20-kV GaN Switch Technology Demonstrated in High-Efficiency Medium-Voltage Building Block

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OPEN 2018
Blacksburg, Virginia
Project Term:
09/01/2019 - 03/31/2023

Critical Need:

Solid-state transformers and circuit breakers will enable a more agile and robust electrical grid. Research suggests that for widespread deployment of power electronics into grid-scale applications, semiconductor switches should consume less than 0.5% of the power. Although silicon carbide (SiC) technology is fast enough for grid applications, it exceeds the 0.5% requirement. Gallium nitride’s (GaN) greater efficiency (6x lower specific on-resistance than SiC) suggests the time has come to invest in GaN for power distribution. Considerable research has been done on lateral GaN power switching transistors but vertical GaN devices are at a relatively less mature stage. Reducing the power loss would incentivize the deployment of power electronics into generation, distribution, and consumption of energy resulting in significant energy savings and highly reliable operation. Each 3% improvement in efficiency for renewables (solar + wind) and high-power industrial applications translates to one-half a Quad of energy (approximately the energy from 4B gallons of gasoline) saved annually. Additionally the sub-microsecond switching speed of GaN will enable solid-state apparatus to process power in the 10–100 kHz range rather than 60 Hz. This will decrease the power electronics’ size and weight as every tenfold increase in frequency has been shown to reduce weight by more than fivefold.

Project Innovation + Advantages:

Virginia Tech will accelerate deployment of power electronics into grid-scale energy applications by developing 20 kV GaN devices integrated into a medium-voltage (MV) power module. For the GaN power devices, high-quality substrates and innovative growth techniques will be used to reduce the background impurity contamination in the thick layers needed to block 20 kV. The power module will be fabricated using three-dimensional packaging for improved thermal management and high-power density at 20 kV. The power module will enable the full potential of high-voltage, high-temperature, and fast-switching GaN devices in MV power converters for use in renewable energy grid-level applications and transportation.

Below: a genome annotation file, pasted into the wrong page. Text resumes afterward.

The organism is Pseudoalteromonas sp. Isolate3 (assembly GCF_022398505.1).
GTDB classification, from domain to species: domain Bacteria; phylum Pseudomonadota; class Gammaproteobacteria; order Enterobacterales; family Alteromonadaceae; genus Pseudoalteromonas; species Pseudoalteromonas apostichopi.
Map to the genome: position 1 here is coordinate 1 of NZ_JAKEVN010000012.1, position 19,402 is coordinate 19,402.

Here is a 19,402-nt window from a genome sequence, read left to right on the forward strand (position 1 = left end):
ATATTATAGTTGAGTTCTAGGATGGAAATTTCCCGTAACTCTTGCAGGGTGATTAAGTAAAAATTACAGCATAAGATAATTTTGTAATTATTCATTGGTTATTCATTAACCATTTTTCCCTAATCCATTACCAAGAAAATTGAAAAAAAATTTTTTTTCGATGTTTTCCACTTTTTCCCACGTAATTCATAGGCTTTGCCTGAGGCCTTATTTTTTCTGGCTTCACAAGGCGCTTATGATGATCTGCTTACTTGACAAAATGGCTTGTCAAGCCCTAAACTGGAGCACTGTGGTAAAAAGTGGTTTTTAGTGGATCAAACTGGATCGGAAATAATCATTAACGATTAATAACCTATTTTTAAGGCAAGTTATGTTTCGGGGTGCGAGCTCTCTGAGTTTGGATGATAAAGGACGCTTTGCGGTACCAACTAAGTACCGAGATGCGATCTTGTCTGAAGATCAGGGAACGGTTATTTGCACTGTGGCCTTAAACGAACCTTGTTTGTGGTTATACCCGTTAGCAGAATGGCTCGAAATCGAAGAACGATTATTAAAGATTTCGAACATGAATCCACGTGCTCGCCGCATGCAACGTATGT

Potential Impact:

The cornerstone of the program is the development of a 20 kV GaN switch delivered in a power module, integrated with gate drivers and protections, and produced as an MV building block.


The technology will position the U.S. to monopolize global GaN-based energy markets.


The technology accelerates deployment of power electronics into grid-scale energy applications, dramatically reducing energy consumption-related emissions.


Advancement in power electronics promises enormous energy efficiency gains throughout the U.S. economy.


ARPA-E Program Director:
Dr. Daniel Cunningham
Project Contact:
Prof. Khai Ngo
Press and General Inquiries Email:
Project Contact Email:


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United Technologies Research Center
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University of Notre Dame
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